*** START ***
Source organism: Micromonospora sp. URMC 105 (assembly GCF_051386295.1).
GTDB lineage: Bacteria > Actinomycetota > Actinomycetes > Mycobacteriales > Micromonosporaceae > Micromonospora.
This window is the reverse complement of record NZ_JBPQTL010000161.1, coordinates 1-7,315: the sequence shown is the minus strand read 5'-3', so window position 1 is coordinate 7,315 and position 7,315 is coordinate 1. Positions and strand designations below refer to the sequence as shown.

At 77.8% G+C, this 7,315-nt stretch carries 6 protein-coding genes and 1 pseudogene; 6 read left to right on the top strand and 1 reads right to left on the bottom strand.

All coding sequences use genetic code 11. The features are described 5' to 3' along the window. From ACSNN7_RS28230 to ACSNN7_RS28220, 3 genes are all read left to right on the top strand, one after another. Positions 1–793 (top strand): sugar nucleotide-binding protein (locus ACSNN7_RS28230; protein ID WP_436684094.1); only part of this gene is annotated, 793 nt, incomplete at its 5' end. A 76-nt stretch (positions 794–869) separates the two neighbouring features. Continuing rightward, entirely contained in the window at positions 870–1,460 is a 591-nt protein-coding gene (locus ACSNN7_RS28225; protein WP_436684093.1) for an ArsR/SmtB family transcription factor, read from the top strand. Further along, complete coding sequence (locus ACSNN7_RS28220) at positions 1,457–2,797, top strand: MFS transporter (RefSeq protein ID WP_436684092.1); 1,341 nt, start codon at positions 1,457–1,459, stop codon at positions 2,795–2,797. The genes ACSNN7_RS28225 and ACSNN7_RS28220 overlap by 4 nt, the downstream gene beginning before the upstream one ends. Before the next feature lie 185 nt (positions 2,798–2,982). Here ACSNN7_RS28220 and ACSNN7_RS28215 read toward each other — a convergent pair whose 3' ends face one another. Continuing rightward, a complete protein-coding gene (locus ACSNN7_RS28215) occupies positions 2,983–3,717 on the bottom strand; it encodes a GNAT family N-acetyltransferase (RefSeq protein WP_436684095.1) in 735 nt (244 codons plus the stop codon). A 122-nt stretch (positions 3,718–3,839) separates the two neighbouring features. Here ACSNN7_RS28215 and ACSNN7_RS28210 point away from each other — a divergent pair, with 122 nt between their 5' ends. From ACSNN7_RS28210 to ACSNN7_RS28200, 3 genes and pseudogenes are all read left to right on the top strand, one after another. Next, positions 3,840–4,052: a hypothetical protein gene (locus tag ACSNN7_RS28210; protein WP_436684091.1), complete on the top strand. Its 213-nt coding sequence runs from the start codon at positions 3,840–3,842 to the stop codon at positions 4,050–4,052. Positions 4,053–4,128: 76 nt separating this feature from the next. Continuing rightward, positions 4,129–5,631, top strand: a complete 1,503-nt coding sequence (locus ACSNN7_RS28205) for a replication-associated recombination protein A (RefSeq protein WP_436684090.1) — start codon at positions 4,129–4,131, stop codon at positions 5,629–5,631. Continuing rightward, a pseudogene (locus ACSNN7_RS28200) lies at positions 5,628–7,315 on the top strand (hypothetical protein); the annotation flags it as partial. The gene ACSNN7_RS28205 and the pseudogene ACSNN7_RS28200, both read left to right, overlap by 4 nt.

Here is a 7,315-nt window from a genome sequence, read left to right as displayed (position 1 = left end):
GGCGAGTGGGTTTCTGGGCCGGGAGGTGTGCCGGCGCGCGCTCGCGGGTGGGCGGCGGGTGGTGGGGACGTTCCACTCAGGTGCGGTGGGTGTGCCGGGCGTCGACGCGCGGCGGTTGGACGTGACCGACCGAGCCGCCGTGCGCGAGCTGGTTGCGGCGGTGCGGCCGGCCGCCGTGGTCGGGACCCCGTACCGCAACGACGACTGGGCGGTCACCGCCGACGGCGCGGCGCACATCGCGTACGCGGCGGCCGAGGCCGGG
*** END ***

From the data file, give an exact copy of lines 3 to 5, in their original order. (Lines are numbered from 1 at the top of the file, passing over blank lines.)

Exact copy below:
This window is the reverse complement of record NZ_JBPQTL010000161.1, coordinates 1-7,315: the sequence shown is the minus strand read 5'-3', so window position 1 is coordinate 7,315 and position 7,315 is coordinate 1. Positions and strand designations below refer to the sequence as shown.

At 77.8% G+C, this 7,315-nt stretch carries 6 protein-coding genes and 1 pseudogene; 6 read left to right on the top strand and 1 reads right to left on the bottom strand.

All coding sequences use genetic code 11. The features are described 5' to 3' along the window. From ACSNN7_RS28230 to ACSNN7_RS28220, 3 genes are all read left to right on the top strand, one after another. Positions 1–793 (top strand): sugar nucleotide-binding protein (locus ACSNN7_RS28230; protein ID WP_436684094.1); only part of this gene is annotated, 793 nt, incomplete at its 5' end. A 76-nt stretch (positions 794–869) separates the two neighbouring features. Continuing rightward, entirely contained in the window at positions 870–1,460 is a 591-nt protein-coding gene (locus ACSNN7_RS28225; protein WP_436684093.1) for an ArsR/SmtB family transcription factor, read from the top strand. Further along, complete coding sequence (locus ACSNN7_RS28220) at positions 1,457–2,797, top strand: MFS transporter (RefSeq protein ID WP_436684092.1); 1,341 nt, start codon at positions 1,457–1,459, stop codon at positions 2,795–2,797. The genes ACSNN7_RS28225 and ACSNN7_RS28220 overlap by 4 nt, the downstream gene beginning before the upstream one ends. Before the next feature lie 185 nt (positions 2,798–2,982). Here ACSNN7_RS28220 and ACSNN7_RS28215 read toward each other — a convergent pair whose 3' ends face one another. Continuing rightward, a complete protein-coding gene (locus ACSNN7_RS28215) occupies positions 2,983–3,717 on the bottom strand; it encodes a GNAT family N-acetyltransferase (RefSeq protein WP_436684095.1) in 735 nt (244 codons plus the stop codon). A 122-nt stretch (positions 3,718–3,839) separates the two neighbouring features. Here ACSNN7_RS28215 and ACSNN7_RS28210 point away from each other — a divergent pair, with 122 nt between their 5' ends. From ACSNN7_RS28210 to ACSNN7_RS28200, 3 genes and pseudogenes are all read left to right on the top strand, one after another. Next, positions 3,840–4,052: a hypothetical protein gene (locus tag ACSNN7_RS28210; protein WP_436684091.1), complete on the top strand. Its 213-nt coding sequence runs from the start codon at positions 3,840–3,842 to the stop codon at positions 4,050–4,052. Positions 4,053–4,128: 76 nt separating this feature from the next. Continuing rightward, positions 4,129–5,631, top strand: a complete 1,503-nt coding sequence (locus ACSNN7_RS28205) for a replication-associated recombination protein A (RefSeq protein WP_436684090.1) — start codon at positions 4,129–4,131, stop codon at positions 5,629–5,631. Continuing rightward, a pseudogene (locus ACSNN7_RS28200) lies at positions 5,628–7,315 on the top strand (hypothetical protein); the annotation flags it as partial. The gene ACSNN7_RS28205 and the pseudogene ACSNN7_RS28200, both read left to right, overlap by 4 nt.